Tuesday, August 29, 2006

Back in London...

As the wheel turns and the sun goes round and round I do find myself in London again. I departed from Ireland on Sunday morning after spending the night on the airport. Have you ever been awoken up by a the funny hooter of a floor cleaning machine? I have! I found Belfast to be very nice indeed. I stayed in a very cosy hostel called Arnie's Backpackers and let myself go to the opportunity to chuckle some Afrikaans songs to a crowd of 1 Italian and 2 Aussies after I found a lonely guitar standing around. In Belfast I also discovered a bookstore and lo and behold a bargain book! The complete works of Sherlock Holmes for only £2.50. At present I am thus indulged with the entertaining observation, deduction methods and lifestyle of this famous fiction detective and his Watson companion. Interesting fact. The phrase "It's elementary, my dear Watson" was never actually used in the written stories. But was introduced in one of the movies. I will confirm this in the future. 

Contacts and the will to speak smoothly is sadly honest at a down cycle as I wish to call it. My count is only 3815 and thus I only made about 130 contacts in the last 15 days.... Hope is on the horizon as I constantly visualize a future job opportunity where the desire to be as eloquent as I deserve to be and the often mysterious motivational factor will become alive once more and as strong as ever! I can however pat Hein on the back and maybe even frown upon thyself for for putting him in extreme situations. I arrived at Stansted Airport Sunday late morning without a idea of where I will lay my head for the night. I have however 4 nights before placed electronically a wanted add on the Gumtree website reading in Afrikaans " I am a christen, I don't smoke, drink or swear. I am a decent guy and I am looking for accommodation" That, I am convinced is some of my assertiveness attitude that broke through for a moment and I received e-mails from 4 people. I then phoned up these complete strangers and TOLD them I am coming to look at the accommodation NOW. The first little place, £60, shared-house with 9 people, room share with 3 people, party house, I glanced once, glanced twice, smiled and asked to be taken back to the station. The 2nd house however, Jackpot! My own clean basement space of privacy, 3/4 bed, clean neat house with very nice people and bang! I paid my deposit and moved in! Which means I dropped my backpack on the bed.  Thus concludes to that I came into a big city tired, hungry, broke, a bit lost, unshaven (yes I do have a beard),dehydrated and could still make phone calls without hesitating and ask directions to provide myself with a safe comfy cave 100% to my satisfaction. And for that I am quite proud.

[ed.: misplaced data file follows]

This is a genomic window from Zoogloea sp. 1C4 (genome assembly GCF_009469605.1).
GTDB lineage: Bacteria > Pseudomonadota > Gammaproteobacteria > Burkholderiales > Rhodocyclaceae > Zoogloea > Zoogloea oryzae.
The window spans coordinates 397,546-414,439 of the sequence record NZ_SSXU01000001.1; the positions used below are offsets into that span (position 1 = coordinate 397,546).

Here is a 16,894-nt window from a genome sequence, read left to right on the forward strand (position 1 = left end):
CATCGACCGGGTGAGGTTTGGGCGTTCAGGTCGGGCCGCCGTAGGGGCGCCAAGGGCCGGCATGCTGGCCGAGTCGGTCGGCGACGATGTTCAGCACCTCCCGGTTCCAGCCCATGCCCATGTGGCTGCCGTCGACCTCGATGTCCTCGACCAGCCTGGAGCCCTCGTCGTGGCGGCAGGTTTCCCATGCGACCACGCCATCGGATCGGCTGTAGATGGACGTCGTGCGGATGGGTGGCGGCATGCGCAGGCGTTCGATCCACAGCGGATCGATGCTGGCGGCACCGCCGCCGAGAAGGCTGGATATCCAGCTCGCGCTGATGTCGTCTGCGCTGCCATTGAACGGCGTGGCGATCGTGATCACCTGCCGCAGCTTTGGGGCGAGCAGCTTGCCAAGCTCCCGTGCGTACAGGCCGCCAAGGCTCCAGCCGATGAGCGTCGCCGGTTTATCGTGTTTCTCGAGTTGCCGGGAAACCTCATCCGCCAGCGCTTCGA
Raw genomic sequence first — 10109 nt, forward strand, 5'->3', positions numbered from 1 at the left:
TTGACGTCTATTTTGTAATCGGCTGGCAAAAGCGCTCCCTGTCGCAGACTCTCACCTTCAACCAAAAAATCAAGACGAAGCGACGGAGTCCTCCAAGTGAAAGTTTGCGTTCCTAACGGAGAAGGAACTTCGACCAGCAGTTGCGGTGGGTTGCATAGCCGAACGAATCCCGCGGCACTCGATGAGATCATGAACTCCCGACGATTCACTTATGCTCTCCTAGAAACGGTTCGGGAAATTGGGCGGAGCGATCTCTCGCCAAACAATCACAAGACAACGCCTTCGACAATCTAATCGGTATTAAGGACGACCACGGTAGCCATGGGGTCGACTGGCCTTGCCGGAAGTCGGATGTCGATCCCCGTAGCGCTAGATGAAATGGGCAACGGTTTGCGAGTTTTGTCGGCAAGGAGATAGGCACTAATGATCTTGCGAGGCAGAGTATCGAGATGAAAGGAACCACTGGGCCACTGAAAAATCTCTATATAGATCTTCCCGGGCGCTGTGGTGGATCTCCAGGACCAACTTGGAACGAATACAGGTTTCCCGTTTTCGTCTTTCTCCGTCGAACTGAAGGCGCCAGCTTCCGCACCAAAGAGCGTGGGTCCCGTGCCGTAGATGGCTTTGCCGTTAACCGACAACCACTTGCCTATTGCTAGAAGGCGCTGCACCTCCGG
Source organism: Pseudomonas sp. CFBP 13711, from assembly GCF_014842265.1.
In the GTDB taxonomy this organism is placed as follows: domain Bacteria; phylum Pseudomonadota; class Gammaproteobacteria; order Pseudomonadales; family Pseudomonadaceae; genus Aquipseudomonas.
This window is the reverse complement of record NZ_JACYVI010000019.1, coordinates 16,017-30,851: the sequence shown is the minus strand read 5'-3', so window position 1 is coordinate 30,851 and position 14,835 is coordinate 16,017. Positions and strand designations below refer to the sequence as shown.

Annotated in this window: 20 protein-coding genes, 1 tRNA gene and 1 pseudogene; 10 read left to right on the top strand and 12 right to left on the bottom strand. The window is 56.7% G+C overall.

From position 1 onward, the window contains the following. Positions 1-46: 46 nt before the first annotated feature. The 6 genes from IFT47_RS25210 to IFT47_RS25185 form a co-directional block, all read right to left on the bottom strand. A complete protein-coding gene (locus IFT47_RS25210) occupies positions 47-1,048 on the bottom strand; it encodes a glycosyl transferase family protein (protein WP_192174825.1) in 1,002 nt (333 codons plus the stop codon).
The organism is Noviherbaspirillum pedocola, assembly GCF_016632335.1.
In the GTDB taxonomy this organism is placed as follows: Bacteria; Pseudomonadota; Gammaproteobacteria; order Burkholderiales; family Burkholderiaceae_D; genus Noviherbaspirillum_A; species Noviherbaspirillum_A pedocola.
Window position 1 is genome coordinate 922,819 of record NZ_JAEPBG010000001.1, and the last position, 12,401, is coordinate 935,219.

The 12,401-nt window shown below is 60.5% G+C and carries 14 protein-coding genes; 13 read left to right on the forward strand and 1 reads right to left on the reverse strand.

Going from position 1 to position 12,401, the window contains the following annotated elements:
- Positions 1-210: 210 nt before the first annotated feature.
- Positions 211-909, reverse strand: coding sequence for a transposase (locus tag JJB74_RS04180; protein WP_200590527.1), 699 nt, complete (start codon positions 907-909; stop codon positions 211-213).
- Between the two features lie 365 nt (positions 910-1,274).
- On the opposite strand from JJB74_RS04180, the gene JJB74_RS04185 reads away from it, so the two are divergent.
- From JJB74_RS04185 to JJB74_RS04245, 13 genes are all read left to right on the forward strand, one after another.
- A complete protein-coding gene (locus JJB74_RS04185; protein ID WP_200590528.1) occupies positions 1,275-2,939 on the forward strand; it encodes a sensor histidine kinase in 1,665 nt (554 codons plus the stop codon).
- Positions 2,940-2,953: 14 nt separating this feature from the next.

When I did the 3-day tour in Tasmania I found in my group a Canadian girl. She was quite nice, very pretty, clever, athletically build, loves nature and exploring, traveling, witty, funny.........and happily married. Anyway, she is also a primary school teacher and we played a game where we had to say names of countries going down the alphabet. We had some trouble with the Q on the second round, but now I would impress her, Qatar! Today I got up bright and early to head off to work. I am helping for two days to refurbish the office of the ambassador of Qatar! This job is very physical and involves moving furniture and cleaning carpets. But that's ok, it's the pennies that make the pound, and every calorie burnt that takes it off again. I am in the process of seeking a more permanent job for a few months, so excitement is in the air as to where and what I will find myself be doing in the weeks to come.....     
backpacker lunch

Posted by Hein van der Merwe at 20:50:52 |

Thursday, August 24, 2006

Giants Causeway and Belfast

The talking traveler finds himself in the sunny city of Belfast. I am spending my last week of Ireland in the North before returning back to Dublin and then of to London. Yesterday I went to Giant's Causeway that I have been blabbing about. It is a interesting rock formation natural attraction. Also beautiful cliff and seaside scenery to add to that. I did about 7km worth of walking and took some emotion-stirring photographs. I traveled there using the train and as always found a way to amuse myself. While in the train , and I did that today also, I practiced my breathing timing. Taking a deep breath with every 10 (chucka-chuck) sounds that the train makes. We all know the soothing sound in that low frequency and the effect it has on us. I really transcended into a deep relaxed zone, and could breath in that fashion for 40mins. I guess it was probably some kind of hypnotic trance, the same we feel when we listen to waves crashing or as infants, listened to the heartbeats of our mothers. Anyway, before I make you fall asleep. I will spend another day(tomorrow) in Belfast.   
Giant's Causeway North Ireland

Posted by Hein van der Merwe at 19:06:10 |

All those little things......